Trip Start Apr 05, 2007
18Trip End Feb 11, 2008
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I chose to go with a tour group by the name of "Jam Jam" to get me through my mountain voyage. As I said previously, over the summer period the mountain literally comes alive with climbers, and even people living right up to the peak in order to sell their services to the climbers. With this also comes a variety of tourist packages, often including bus pickup from various cities, a guide, accomodation, meals, and even a relaxing onsen (public bathhouse) after the climb. Various tour groups have various packages, ranging from the more expensive, which includes the guide, to the cheapest "challenge" package which offers the same accomodation, but allows you to move at a freer pace, minus the guide. Also keep in mind there are "peak" days throughout the summer time, and prices within the tour groups range accordingly.
Come 3pm we began our climb up the mountain. I wont go into too much detail from here on (theres only so much you can say about climbing) but just highlight some parts. With the tour guide we climbed until the 8th stop, approximately 3050m, and took a well needed break at what I believe is called the "shirokumosou" ryoukan. We arrived there about 9pm and were supplied with curry and rice for dinner and tried to sleep through till 2am. Trying to sleep is indeed one interesting feat. Through a combination of altitude sickness, sharing a bed (the beds are more like one big long mattress, with separate pillows for each person), noisy climbers outside etc, sleep is almost inconceivable, but rest will have to suffice. The best cure for altitude sickness is allowing your body to get used to it's conditions, and this 5 hour rest definatly did that. Previously I had struggled badly, taking rests at every corner (about 20 metres apart), but after the rest I felt great, ready to tackle the climbing again.
At approximately 5.15am I reached the very peak of Mt Fuji. With the last few minutes getting brighter and brighter I feared not reaching the peak on time, although it was not something I had to fear. I was unlucky enough to reach the peak and see nothing but a LOT of people, and cloud. Everywhere, cloud. But nothing can take away the sense of achievement of reaching that peak.
So, you've made it to the peak, What else is there to do but climb down, right? Wrong! Personally due to the bad weather I didnt explore as far as I will when I reclimb the mountain (I WILL see that sunrise), but on the peak there are many shops; and if you go at the right time of year you can even send a postcard to all your friends from the famous post office (yes, at the peak). Theres always the crater, or even the functioning weather station that warns of all major typhoons and more across Japan. Also if you search hard enough I've heard it's possible to find a nice burn brand for the "tsue" (pilgram stick), although I myself only found the etched/ink version.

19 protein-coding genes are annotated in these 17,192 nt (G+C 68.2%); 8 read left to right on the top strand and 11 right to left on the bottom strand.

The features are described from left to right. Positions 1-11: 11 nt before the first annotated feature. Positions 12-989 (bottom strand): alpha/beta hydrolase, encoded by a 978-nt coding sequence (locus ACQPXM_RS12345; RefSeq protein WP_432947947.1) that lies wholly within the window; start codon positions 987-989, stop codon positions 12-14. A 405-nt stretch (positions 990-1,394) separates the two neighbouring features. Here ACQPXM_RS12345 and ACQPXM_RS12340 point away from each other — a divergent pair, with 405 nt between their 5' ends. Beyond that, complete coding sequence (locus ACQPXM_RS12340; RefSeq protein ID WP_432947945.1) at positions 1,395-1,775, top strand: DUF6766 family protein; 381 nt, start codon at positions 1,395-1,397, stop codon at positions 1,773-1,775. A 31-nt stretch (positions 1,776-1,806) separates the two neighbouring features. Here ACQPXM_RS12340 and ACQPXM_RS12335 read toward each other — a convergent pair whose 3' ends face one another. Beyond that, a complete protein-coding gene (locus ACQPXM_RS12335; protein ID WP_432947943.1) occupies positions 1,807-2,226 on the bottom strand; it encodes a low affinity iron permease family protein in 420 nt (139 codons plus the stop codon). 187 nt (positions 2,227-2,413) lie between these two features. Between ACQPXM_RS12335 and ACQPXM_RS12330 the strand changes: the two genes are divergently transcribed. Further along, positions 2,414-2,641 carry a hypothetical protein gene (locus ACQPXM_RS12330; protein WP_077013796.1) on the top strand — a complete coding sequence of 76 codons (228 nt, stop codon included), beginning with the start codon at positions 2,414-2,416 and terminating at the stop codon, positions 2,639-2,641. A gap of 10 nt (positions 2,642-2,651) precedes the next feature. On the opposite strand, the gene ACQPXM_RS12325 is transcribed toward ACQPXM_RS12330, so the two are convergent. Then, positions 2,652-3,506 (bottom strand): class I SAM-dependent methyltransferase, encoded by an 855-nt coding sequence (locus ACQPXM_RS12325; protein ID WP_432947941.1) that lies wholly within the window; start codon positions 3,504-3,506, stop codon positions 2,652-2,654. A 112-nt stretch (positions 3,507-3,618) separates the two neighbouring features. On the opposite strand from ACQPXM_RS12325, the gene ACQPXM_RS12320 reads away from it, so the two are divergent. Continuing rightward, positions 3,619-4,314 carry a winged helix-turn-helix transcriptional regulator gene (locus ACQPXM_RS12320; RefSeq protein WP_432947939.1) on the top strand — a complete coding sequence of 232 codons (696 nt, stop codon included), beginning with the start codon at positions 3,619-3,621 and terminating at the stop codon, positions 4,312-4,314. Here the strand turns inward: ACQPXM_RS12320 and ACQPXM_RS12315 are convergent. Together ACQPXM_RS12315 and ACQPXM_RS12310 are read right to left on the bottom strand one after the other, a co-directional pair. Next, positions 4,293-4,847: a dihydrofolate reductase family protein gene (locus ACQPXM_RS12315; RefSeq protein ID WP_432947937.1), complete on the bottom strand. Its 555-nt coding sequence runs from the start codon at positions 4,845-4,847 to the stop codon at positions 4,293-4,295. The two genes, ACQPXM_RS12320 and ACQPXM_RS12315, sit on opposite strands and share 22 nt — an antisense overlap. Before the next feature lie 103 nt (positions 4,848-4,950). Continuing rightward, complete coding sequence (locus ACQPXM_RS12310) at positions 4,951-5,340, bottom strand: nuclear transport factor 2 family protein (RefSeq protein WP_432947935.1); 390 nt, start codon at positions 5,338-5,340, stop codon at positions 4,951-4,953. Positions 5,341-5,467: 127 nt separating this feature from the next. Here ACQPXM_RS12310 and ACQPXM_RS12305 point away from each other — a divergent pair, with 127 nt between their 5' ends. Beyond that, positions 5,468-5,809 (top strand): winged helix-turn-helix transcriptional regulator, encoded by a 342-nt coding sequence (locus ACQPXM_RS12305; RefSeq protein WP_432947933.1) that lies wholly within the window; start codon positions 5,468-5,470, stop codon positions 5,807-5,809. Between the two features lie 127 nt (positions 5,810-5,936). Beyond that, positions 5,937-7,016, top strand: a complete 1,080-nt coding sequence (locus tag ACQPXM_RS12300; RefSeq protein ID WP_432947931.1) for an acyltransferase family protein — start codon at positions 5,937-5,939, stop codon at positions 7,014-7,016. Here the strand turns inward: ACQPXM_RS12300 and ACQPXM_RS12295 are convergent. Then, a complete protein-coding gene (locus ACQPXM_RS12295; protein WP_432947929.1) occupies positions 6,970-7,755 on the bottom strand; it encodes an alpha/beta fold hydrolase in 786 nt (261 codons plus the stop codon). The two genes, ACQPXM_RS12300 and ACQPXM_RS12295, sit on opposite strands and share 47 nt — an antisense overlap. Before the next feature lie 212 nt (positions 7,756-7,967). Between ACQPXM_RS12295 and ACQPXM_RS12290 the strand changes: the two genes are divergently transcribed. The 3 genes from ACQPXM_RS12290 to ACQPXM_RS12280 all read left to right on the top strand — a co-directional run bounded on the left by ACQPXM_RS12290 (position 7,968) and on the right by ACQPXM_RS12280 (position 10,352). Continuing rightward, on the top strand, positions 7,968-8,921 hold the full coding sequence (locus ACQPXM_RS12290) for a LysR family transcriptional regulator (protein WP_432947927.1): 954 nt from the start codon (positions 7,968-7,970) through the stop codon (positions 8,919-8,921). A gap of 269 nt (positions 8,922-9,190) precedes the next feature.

Then comes the long climb down. Although it takes nowhere near as long as the climb up, the climb down is still not easy. And it is infact where most of my blisters formed. The climb down takes a different route to that of the upward route, which is why climbing down only took me about 2-3 hours, although I was much slower than many of my group. Once back at the 5th station we were again free to explore the souvineer shops or the temple, and since the post office from the top was closed when I went, take second best and send a postcard from halfway up the mountain. The bus didn't end up leaving until 1pm, so theres also time to try and rest at one of the free beds or grab a meal. From there we headed to the onsen and then back to Nagoya, arriving about 8-9pm.
What to keep in Mind -
The main point to keep in mind if you intend to climb Mt Fuji, it is a long climb, and it's quite common to experience altitude sickness. Altitude sickness can be anything from headaches, dizziness, heart palpatations, fatigue, loss of breath and physical illness. If you start to experience these whilst climbing, SLOW DOWN! take a break. Altitude sickness, if ignored, can cause blackouts, and even death. Don't be afraid to turn around and go back down, it's not worth dying for!
It's popular to climb Mt Fuji over summer, and although it can be a scorching 40 degrees at the base, the higher you climb, the thinner the atmosphere, and the colder it gets. Although I climbed in the middle of summer, at the peak I was wearing a beanie, two jumpers, rainshirt and pants, gloves, thick jeans and thick long socks! And I was still shivering!
What to Bring -
A change of clothes/warmer clothes
water proof clothes, whether it's a raincoat, poncho, the weather changes very fast up Mt Fuji.
Water - It's pricey up the mountain
Money - for souvineers, The Pilgram stick stamps cost about 200 yen each ($2 AUD) - also food/drinks
Snacks - pack some lollies for a quick sugar burst, but also some high callorie/slow burst energy food.
If Possible a Camera to take some pictures for something to remember it by.
Good shoes and good thick socks
treking stick/s if you're so inclined although they can also be a hindrence.
If climbing at night a headlight is DEFINATLY handy.
Where I stayed
Shirokumosou, 8th Stop, Mt Fuji, Japan